Hidden sink uncovered

SCIENTISTS have now discovered that huge quantities of greenhouse gases, including carbon dioxide, produced when fossil fuels are burned, are mopped up by boreal forests -- coniferous forests in the northern hemisphere -- which are themselves coming under the loggers' axe (New Scientist, Vol 141, No 1907).

It is established that the carbon dioxide concentration in the atmosphere has increased from a fairly constant 280 parts per million in the 17th century pre-industrial period to 355 parts per million today.

What flummoxed scientists, however, is that the amount of carbon dioxide in the air and that absorbed by the sea and plants falls far short of the estimates of gas produced by burnt fossil fuels. Scientists posited an untraceable "missing sink", the identity and location of which was one of the most vexing mysteries of climate research.

Now, Allan Auclair, a plant ecologist working with the Washington DC-based environmental consultancy, Science and Policy Associates, claims that northern forests are the secret hosts.

Into the ocean Earlier, Jorge Sarmiento of Princeton University had apparently proved that between 1890 and 1940 and after 1980, the world's oceans had absorbed the excess carbon dioxide. But he was unable to explain where almost 35 billion tonnes of carbon dioxide disappeared between 1940 and 1980.

Most scientists thought that this missing carbon dioxide was hidden somewhere in the northern hemisphere, which produces about 95 per cent of the carbon dioxide from burning fossil fuels.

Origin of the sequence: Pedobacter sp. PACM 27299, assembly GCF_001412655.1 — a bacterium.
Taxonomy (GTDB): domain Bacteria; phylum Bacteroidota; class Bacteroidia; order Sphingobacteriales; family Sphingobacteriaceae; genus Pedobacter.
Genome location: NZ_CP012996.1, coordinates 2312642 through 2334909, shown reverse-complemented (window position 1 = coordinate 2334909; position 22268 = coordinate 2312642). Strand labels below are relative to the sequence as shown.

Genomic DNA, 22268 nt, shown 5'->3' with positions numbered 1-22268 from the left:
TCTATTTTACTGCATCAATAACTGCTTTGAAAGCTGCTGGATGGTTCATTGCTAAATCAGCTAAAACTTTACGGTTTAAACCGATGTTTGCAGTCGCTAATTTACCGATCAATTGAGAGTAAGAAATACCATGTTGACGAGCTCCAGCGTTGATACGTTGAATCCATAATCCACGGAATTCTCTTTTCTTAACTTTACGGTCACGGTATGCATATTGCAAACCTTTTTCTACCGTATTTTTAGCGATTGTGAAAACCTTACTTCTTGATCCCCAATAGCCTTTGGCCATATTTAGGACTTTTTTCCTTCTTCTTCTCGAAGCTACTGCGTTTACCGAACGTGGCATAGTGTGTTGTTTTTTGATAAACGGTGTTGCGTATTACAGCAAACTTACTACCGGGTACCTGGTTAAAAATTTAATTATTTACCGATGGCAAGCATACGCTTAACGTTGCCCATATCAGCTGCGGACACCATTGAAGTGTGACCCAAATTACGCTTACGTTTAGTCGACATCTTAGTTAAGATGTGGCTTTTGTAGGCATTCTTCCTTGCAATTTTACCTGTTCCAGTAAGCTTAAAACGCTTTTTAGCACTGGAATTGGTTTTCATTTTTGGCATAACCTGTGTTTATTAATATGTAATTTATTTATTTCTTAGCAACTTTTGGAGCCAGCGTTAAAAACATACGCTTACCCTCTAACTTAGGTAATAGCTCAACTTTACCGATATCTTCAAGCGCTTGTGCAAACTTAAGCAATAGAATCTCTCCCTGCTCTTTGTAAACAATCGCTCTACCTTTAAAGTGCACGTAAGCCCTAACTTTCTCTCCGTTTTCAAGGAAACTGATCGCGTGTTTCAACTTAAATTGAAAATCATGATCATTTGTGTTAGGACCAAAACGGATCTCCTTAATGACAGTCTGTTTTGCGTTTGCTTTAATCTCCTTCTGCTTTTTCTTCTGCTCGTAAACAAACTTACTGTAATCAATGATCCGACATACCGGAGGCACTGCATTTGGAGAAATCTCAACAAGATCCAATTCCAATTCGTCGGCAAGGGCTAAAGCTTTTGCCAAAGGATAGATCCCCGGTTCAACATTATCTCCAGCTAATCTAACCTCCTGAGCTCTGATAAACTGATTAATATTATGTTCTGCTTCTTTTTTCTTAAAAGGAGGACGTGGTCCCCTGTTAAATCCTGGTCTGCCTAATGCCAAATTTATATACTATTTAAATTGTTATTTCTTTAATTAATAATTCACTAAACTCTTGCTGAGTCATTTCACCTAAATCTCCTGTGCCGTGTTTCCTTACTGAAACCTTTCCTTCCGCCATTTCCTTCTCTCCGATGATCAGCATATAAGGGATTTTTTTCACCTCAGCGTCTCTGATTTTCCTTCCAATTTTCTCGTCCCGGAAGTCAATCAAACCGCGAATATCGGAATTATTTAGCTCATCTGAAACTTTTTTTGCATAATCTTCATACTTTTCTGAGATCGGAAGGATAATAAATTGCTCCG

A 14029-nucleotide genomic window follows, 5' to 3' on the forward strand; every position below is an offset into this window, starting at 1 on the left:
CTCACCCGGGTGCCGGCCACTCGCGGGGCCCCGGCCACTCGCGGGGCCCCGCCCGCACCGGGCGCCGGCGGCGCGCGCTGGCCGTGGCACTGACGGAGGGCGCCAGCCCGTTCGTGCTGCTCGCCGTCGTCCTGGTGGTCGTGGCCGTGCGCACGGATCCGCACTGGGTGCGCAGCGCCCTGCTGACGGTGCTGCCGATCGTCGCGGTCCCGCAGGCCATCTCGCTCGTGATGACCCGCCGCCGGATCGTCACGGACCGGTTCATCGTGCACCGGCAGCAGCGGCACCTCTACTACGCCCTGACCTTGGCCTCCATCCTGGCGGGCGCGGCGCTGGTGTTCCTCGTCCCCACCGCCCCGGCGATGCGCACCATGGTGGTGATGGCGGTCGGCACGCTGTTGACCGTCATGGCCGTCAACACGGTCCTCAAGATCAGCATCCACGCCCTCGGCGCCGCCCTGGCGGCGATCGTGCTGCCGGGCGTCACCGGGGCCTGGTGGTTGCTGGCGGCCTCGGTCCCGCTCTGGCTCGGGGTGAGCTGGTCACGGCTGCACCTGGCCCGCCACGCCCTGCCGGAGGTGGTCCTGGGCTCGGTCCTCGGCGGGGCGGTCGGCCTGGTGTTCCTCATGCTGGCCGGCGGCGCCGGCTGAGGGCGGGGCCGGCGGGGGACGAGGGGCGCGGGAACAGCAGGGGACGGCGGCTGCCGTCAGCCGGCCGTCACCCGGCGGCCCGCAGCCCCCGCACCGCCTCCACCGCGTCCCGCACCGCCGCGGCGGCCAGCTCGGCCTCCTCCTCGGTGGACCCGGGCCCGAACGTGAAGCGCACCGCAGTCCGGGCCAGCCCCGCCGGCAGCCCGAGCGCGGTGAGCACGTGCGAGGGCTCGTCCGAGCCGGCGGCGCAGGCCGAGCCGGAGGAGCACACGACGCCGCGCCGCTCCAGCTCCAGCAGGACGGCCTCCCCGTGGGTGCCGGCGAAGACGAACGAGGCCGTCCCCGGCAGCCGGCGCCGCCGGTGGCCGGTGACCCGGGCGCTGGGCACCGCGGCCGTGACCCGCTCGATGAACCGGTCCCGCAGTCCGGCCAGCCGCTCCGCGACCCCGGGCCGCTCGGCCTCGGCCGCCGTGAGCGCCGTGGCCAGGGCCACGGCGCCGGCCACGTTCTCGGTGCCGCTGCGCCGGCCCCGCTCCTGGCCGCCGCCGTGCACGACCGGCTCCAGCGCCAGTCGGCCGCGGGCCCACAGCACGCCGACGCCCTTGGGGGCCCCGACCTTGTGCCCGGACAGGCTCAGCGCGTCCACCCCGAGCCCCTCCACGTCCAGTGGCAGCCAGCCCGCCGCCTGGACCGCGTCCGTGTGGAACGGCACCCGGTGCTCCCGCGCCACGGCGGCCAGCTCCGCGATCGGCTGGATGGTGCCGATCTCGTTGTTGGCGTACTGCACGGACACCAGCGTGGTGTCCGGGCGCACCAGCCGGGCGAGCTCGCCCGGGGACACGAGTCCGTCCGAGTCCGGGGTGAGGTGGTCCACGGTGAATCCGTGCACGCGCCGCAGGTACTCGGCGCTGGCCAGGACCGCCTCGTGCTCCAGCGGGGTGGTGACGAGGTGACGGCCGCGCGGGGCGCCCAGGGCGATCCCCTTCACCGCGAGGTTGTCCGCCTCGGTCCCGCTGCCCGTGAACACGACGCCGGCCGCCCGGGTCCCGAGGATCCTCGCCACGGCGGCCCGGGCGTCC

Auclair then took a look at the boreal conifer forests that cover over 1.2 billion ha in Alaska, Canada, Russia and the Scandinavian countries. He compared his estimates of changes in the measured volume of wood in the boreal and the temperate forests -- which lie to the south of boreal forests -- with changes in the "carbon sink" for each year between 1890 and 1990.

Faster growth
Auclair's analysis of tree ring data revealed that trees in the temperate and boreal forests had grown faster than normal for the better part of this century. He found that a rise in the concentration of carbon dioxide led to a corresponding faster rate of growth and increase in the wood quantity of these forests, an increase that matched the missing volume that had so foxed Sarmiento.

Auclair's analysis of data between 1890 and 1990 shows that these forests changed from a carbon source -- when they released more carbon dioxide than they absorbed -- to a carbon sink and, more recently, reverted to a carbon source. Massive increases in the timber logged after the late 1970s and the toll taken by forest fires and pests has once again converted these forests into giant carbon sources.

Unfortunately, despite hard evidence indicating sweeping deforestation in the boreal forests, Northern governments, particularly of Canada and Russia, are hell-bent on hacking down their forests to increase timber production and export. Instead of repairing themselves, they are putting pressure on developing countries to sell tropical timber produced only from sustainably managed forests. It's time, most experts agree, that they stopped barking up the wrong tree.